The power of name recognition

We hear a lot about creepy clowns standing by the side of the road and gesturing youngsters into the woods this autumn – but among that group it’s only Hillary Clinton who presents any real danger to our children and grandchildren.  Because in a testament to the immense power of name recognition in a democracy, millions of people seem determined to vote for that particular clown to be president of these United States. 

That is, she may be, as William Safire wrote, a “congenital liar,” the greatest shakedown artist since the age of the Barbary Pirates, invariably mean and contemptuous of underlings including (and very stupidly) the Secret Service agents assigned to keep the peasants from burning her as a witch.  She may be guilty of viciously attacking a long string of women who had the effrontery to have (as Colin Powell so eloquently put it) her husband “dicking” them, and none of that matters to her fans.  Not one dicking bit. 

It doesn’t even matter that she also perjured herself before Congress, flew a million miles as secretary of state and set brother against brother in places the average American never heard of, criminally put America’s secrets at risk with her private e-mail server, likely broke a vase over Bill’s head when he was president, and seems to have something so wrong inside her own that she keeps falling over and passing out until, as in some Groucho Marx comedy skit, she gets injected with a mysterious substance and pops back to her feet.

Indeed, nothing seems to matter except the fact that so many people know her name.

Now, anybody who has watched Jesse Watters interview one college student after another clueless about when the War of 1812 occurred will have to admit that actually knowing a politician’s name and being able to associate it with a national election would on many campuses, certify one as a giant in the study of civics.

But come on!

Is Hollywood that right when it insists that there is no such thing as bad publicity?

Or is it even worse than that?  Because as the Reader’s Digest once suggested, given equal name recognition among contestants, the guy with easier name to remember is the one with the shortest moniker, who usually wins the presidential race  something Roosevelt’s, Eisenhower’s and Kennedy’s respective elections seem to have disguised because we tend to forget that as far as the average voter was concerned, their names were actually FDR, Ike, and JFK.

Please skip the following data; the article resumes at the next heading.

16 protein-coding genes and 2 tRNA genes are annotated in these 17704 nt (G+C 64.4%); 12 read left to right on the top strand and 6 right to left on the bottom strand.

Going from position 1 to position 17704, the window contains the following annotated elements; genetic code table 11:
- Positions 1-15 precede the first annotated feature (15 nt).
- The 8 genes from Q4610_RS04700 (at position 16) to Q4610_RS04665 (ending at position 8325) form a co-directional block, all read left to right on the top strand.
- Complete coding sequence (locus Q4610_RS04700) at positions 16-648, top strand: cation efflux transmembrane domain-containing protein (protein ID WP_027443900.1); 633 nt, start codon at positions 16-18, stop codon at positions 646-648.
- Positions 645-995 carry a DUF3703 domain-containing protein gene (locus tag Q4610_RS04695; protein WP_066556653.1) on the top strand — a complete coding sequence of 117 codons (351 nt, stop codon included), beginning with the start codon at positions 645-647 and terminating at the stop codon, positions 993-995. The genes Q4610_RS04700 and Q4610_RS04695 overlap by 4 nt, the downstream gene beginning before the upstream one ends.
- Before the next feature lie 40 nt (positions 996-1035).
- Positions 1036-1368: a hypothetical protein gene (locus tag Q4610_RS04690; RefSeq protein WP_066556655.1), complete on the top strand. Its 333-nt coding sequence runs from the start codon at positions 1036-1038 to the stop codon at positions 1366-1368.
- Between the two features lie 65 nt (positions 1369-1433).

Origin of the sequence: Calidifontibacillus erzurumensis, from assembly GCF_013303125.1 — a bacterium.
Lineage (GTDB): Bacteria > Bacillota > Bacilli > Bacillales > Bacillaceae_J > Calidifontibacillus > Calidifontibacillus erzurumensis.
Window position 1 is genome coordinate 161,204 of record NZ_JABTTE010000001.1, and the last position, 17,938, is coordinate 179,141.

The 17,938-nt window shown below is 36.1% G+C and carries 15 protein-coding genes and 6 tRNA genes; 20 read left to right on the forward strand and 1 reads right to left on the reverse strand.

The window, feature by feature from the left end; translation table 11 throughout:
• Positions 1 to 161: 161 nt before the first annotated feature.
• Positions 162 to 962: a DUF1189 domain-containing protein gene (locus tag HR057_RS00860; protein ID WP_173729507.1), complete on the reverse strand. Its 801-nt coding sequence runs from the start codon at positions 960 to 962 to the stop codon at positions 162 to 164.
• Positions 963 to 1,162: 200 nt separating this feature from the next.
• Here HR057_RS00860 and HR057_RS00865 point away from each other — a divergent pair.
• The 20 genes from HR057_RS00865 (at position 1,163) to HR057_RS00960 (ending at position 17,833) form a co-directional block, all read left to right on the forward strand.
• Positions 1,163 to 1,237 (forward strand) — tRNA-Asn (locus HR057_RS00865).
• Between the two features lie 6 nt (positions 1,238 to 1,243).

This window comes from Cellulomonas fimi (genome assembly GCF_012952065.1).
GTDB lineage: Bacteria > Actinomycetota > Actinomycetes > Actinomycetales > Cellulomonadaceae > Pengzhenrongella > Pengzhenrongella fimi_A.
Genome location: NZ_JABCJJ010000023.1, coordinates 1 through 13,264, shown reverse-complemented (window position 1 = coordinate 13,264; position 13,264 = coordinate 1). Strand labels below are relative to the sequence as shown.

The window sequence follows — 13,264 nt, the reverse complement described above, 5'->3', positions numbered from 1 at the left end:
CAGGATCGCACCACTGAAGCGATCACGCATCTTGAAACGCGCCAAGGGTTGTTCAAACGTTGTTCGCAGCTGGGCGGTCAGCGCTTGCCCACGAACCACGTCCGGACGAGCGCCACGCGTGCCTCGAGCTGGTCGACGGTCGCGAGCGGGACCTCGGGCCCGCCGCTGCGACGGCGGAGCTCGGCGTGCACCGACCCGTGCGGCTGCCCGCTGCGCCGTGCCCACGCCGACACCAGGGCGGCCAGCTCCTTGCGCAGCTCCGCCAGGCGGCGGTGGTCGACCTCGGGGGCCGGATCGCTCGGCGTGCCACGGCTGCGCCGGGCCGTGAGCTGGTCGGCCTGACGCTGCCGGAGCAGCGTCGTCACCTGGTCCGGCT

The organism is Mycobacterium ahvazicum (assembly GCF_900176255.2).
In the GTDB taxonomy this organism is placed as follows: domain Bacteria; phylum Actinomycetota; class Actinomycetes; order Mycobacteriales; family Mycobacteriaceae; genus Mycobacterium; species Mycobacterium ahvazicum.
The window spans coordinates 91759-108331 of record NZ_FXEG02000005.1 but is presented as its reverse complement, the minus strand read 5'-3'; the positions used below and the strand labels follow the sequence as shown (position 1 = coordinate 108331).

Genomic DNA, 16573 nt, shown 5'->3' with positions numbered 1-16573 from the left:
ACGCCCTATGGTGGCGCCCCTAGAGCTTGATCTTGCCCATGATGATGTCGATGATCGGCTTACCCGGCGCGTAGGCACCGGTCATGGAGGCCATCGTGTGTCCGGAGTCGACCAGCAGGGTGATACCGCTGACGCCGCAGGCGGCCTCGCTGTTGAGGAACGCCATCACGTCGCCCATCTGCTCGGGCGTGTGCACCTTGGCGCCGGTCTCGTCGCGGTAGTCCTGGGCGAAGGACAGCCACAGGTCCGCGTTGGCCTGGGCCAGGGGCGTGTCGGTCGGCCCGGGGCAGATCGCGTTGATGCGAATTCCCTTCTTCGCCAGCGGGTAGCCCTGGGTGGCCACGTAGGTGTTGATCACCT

Am I serious about this?  Yes and no.  Issues count, personality counts, but all other things being equal, we should have run Trent Lott against Obama in 2008 or maybe Ron Paul, and it was certainly a mistake to run whom we did in 2012.

Because for people for whom McDonald's has had to number its hamburgers and who believe hat Hong Kong is a real giant monkey living behind a really big wall on some real tropical island, Romney just has too many letters hanging out there in his handle. Especially when compared with O-Ba-Ma.

But at least we got it right this time around, because the only substitute Clinton (seven letters) has ever promoted is Hillary (another seven), and so Trump should cruise to victory with his five.

Indeed, I’m even encouraged by the medieval theory of word recognition* – i.e., that vowels don’t matter because Clinton, while losing two, may become “Clntn,” she would still be disadvantaged by Trump’s “Trmp.”

So take heart. Republicans.

P.S. It strikes me that having the shorter name also favors write-in candidates.  Hmmm?

*After we hit upon it when she was studying the Middle Ages, this is the written language my youngest granddaughter and I use to e-mail each other.

H’ll’ Gr’ndp’ ‘’m w’lk’ng ‘p t’ y’’r h’’s’ t’ s’’ y’’ sh’rtly.  ‘h g’’d b’t h’w c’m sw’’tp’’?  B’c’us’ M’mmy s’ys ‘t’s t’m’ fr y’’r md’cn’.

Richard F. Miniter is the author of The Things I Want Most, Random House, BDD.  He lives and writes in the colonial-era hamlet of Stone Ridge, New York and can be reached at

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